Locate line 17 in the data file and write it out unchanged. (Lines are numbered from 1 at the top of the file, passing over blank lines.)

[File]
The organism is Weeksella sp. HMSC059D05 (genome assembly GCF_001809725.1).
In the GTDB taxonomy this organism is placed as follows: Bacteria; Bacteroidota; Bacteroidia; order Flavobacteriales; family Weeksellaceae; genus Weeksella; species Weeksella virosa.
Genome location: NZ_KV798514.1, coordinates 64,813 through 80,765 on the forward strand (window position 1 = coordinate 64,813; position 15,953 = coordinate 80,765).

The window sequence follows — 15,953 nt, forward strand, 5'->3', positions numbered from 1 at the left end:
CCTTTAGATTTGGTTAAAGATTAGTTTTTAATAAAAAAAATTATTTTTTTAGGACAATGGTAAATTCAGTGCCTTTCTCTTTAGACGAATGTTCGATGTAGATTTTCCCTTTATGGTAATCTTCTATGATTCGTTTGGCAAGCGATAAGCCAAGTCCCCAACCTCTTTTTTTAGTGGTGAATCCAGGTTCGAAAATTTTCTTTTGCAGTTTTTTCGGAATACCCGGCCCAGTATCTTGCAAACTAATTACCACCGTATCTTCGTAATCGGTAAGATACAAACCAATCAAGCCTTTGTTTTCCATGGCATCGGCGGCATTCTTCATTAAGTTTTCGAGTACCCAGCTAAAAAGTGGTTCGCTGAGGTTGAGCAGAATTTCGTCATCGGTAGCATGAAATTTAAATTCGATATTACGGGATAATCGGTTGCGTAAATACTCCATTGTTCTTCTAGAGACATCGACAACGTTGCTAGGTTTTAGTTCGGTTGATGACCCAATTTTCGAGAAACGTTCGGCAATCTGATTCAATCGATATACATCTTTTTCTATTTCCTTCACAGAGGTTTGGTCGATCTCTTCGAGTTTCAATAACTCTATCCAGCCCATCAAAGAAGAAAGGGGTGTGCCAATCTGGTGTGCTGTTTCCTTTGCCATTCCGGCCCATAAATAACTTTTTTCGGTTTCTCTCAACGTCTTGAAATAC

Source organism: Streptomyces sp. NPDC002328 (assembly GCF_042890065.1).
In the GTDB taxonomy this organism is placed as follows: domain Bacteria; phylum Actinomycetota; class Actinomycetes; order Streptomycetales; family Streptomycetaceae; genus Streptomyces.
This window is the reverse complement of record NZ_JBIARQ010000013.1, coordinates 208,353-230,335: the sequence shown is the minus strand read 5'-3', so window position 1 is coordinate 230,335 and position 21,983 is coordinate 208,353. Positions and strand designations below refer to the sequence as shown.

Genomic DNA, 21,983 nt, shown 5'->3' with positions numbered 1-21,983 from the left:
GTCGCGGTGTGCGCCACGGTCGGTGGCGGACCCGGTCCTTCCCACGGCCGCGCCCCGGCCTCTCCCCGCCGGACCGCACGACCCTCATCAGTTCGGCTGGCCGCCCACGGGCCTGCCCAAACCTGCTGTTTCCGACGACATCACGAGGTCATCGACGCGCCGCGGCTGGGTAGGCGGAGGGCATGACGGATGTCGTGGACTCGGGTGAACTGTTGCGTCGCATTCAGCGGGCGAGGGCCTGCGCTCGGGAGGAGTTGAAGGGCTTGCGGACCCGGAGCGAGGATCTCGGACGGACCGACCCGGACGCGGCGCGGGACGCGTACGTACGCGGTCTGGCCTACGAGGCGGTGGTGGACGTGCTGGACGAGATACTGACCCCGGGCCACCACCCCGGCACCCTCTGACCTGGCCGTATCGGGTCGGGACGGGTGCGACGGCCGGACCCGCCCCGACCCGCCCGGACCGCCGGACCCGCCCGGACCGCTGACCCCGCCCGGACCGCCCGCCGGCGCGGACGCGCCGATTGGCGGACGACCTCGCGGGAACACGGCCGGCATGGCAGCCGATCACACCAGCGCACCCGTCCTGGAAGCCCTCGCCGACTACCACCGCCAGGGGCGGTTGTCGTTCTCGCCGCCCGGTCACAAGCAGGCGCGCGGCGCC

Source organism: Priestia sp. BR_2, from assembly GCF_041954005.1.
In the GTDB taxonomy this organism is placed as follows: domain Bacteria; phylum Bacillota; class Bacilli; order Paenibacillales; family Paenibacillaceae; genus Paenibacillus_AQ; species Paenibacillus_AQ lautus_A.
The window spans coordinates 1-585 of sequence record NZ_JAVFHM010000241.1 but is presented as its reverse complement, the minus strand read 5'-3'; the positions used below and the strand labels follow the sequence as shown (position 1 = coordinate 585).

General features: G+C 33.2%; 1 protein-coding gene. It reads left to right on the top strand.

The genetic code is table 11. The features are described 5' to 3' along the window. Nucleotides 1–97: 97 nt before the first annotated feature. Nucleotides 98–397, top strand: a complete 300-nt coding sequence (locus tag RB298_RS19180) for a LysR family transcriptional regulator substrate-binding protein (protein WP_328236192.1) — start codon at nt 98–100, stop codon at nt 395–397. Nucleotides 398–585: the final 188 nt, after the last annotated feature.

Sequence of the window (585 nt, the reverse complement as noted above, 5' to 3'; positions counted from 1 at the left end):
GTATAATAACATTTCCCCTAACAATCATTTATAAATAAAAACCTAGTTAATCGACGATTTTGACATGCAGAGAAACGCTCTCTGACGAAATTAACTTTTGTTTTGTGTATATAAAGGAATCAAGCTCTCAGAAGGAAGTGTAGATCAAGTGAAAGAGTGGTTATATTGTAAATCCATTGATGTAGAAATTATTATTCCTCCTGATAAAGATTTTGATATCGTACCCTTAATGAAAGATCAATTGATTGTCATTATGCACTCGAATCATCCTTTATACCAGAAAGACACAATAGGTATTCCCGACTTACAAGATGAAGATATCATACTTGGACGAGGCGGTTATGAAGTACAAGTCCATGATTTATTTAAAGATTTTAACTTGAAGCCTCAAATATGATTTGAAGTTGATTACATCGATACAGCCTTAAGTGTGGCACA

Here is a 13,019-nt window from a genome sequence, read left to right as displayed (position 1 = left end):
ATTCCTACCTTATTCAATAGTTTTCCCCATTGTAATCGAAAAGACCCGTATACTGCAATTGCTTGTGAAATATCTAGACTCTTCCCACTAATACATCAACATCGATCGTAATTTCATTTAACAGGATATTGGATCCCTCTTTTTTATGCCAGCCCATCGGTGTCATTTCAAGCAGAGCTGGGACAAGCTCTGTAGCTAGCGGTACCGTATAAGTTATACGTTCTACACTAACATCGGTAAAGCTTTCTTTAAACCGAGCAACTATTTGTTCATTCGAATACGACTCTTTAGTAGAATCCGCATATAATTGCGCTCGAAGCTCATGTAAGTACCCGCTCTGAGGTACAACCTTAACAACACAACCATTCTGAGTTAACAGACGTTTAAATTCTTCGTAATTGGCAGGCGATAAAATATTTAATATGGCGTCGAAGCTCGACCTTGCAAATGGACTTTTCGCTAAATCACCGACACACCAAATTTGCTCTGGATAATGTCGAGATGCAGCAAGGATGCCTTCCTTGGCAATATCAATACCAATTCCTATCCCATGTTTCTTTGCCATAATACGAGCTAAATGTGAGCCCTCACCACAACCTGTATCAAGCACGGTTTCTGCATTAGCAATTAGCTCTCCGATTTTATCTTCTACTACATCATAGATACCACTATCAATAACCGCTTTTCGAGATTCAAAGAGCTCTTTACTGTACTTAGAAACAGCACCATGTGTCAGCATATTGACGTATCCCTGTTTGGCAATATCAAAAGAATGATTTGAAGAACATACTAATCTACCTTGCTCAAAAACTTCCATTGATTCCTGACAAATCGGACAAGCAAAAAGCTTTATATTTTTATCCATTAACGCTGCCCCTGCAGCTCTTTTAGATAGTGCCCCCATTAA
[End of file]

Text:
GTATAATAACATTTCCCCTAACAATCATTTATAAATAAAAACCTAGTTAATCGACGATTTTGACATGCAGAGAAACGCTCTCTGACGAAATTAACTTTTGTTTTGTGTATATAAAGGAATCAAGCTCTCAGAAGGAAGTGTAGATCAAGTGAAAGAGTGGTTATATTGTAAATCCATTGATGTAGAAATTATTATTCCTCCTGATAAAGATTTTGATATCGTACCCTTAATGAAAGATCAATTGATTGTCATTATGCACTCGAATCATCCTTTATACCAGAAAGACACAATAGGTATTCCCGACTTACAAGATGAAGATATCATACTTGGACGAGGCGGTTATGAAGTACAAGTCCATGATTTATTTAAAGATTTTAACTTGAAGCCTCAAATATGATTTGAAGTTGATTACATCGATACAGCCTTAAGTGTGGCACA